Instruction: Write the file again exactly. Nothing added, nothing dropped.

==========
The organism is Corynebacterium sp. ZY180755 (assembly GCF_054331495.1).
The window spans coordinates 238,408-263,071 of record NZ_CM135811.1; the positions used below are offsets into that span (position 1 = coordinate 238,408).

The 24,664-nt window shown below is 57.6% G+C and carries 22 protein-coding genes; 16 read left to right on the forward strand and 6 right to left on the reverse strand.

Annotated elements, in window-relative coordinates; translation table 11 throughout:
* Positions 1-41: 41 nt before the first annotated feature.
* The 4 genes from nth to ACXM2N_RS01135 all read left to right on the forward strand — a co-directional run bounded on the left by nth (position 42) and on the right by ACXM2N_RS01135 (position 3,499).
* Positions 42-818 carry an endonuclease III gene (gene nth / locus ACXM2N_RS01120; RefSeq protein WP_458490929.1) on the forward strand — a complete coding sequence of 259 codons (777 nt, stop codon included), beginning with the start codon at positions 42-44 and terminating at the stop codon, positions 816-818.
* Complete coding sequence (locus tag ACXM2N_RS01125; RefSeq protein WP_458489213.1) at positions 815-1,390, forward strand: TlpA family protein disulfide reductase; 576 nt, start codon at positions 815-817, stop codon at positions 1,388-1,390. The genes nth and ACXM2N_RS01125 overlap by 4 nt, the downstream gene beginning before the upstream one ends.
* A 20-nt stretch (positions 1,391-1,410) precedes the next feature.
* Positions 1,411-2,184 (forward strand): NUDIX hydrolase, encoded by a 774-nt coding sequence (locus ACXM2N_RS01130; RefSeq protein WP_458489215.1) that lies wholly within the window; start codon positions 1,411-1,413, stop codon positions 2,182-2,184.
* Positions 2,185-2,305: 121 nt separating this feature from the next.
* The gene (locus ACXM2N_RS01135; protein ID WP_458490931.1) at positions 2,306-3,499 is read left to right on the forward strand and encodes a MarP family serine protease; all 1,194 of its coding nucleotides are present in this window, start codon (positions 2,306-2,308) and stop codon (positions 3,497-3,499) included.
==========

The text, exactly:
The organism is Corynebacterium sp. ZY180755 (assembly GCF_054331495.1).
The window spans coordinates 238,408-263,071 of record NZ_CM135811.1; the positions used below are offsets into that span (position 1 = coordinate 238,408).

The 24,664-nt window shown below is 57.6% G+C and carries 22 protein-coding genes; 16 read left to right on the forward strand and 6 right to left on the reverse strand.

Annotated elements, in window-relative coordinates; translation table 11 throughout:
* Positions 1-41: 41 nt before the first annotated feature.
* The 4 genes from nth to ACXM2N_RS01135 all read left to right on the forward strand — a co-directional run bounded on the left by nth (position 42) and on the right by ACXM2N_RS01135 (position 3,499).
* Positions 42-818 carry an endonuclease III gene (gene nth / locus ACXM2N_RS01120; RefSeq protein WP_458490929.1) on the forward strand — a complete coding sequence of 259 codons (777 nt, stop codon included), beginning with the start codon at positions 42-44 and terminating at the stop codon, positions 816-818.
* Complete coding sequence (locus tag ACXM2N_RS01125; RefSeq protein WP_458489213.1) at positions 815-1,390, forward strand: TlpA family protein disulfide reductase; 576 nt, start codon at positions 815-817, stop codon at positions 1,388-1,390. The genes nth and ACXM2N_RS01125 overlap by 4 nt, the downstream gene beginning before the upstream one ends.
* A 20-nt stretch (positions 1,391-1,410) precedes the next feature.
* Positions 1,411-2,184 (forward strand): NUDIX hydrolase, encoded by a 774-nt coding sequence (locus ACXM2N_RS01130; RefSeq protein WP_458489215.1) that lies wholly within the window; start codon positions 1,411-1,413, stop codon positions 2,182-2,184.
* Positions 2,185-2,305: 121 nt separating this feature from the next.
* The gene (locus ACXM2N_RS01135; protein ID WP_458490931.1) at positions 2,306-3,499 is read left to right on the forward strand and encodes a MarP family serine protease; all 1,194 of its coding nucleotides are present in this window, start codon (positions 2,306-2,308) and stop codon (positions 3,497-3,499) included.